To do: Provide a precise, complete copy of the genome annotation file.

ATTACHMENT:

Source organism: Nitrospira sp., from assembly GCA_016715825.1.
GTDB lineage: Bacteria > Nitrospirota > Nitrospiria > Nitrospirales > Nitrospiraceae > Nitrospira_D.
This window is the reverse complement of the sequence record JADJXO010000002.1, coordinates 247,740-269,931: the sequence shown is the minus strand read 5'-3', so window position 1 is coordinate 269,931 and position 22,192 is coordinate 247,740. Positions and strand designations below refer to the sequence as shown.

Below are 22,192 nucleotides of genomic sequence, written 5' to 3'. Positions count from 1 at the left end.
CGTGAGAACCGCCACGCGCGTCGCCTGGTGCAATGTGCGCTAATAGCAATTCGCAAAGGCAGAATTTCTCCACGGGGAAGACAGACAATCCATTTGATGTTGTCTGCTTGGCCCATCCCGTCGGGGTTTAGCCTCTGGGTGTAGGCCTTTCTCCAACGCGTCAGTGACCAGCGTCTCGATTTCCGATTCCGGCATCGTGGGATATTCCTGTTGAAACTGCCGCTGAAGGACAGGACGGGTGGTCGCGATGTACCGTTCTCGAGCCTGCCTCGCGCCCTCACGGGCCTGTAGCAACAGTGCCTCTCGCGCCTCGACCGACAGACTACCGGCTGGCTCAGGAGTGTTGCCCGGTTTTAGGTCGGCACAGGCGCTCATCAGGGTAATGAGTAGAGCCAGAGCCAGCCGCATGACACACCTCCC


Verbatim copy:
Source organism: Nitrospira sp., from assembly GCA_016715825.1.
GTDB lineage: Bacteria > Nitrospirota > Nitrospiria > Nitrospirales > Nitrospiraceae > Nitrospira_D.
This window is the reverse complement of the sequence record JADJXO010000002.1, coordinates 247,740-269,931: the sequence shown is the minus strand read 5'-3', so window position 1 is coordinate 269,931 and position 22,192 is coordinate 247,740. Positions and strand designations below refer to the sequence as shown.

Below are 22,192 nucleotides of genomic sequence, written 5' to 3'. Positions count from 1 at the left end.
CGTGAGAACCGCCACGCGCGTCGCCTGGTGCAATGTGCGCTAATAGCAATTCGCAAAGGCAGAATTTCTCCACGGGGAAGACAGACAATCCATTTGATGTTGTCTGCTTGGCCCATCCCGTCGGGGTTTAGCCTCTGGGTGTAGGCCTTTCTCCAACGCGTCAGTGACCAGCGTCTCGATTTCCGATTCCGGCATCGTGGGATATTCCTGTTGAAACTGCCGCTGAAGGACAGGACGGGTGGTCGCGATGTACCGTTCTCGAGCCTGCCTCGCGCCCTCACGGGCCTGTAGCAACAGTGCCTCTCGCGCCTCGACCGACAGACTACCGGCTGGCTCAGGAGTGTTGCCCGGTTTTAGGTCGGCACAGGCGCTCATCAGGGTAATGAGTAGAGCCAGAGCCAGCCGCATGACACACCTCCC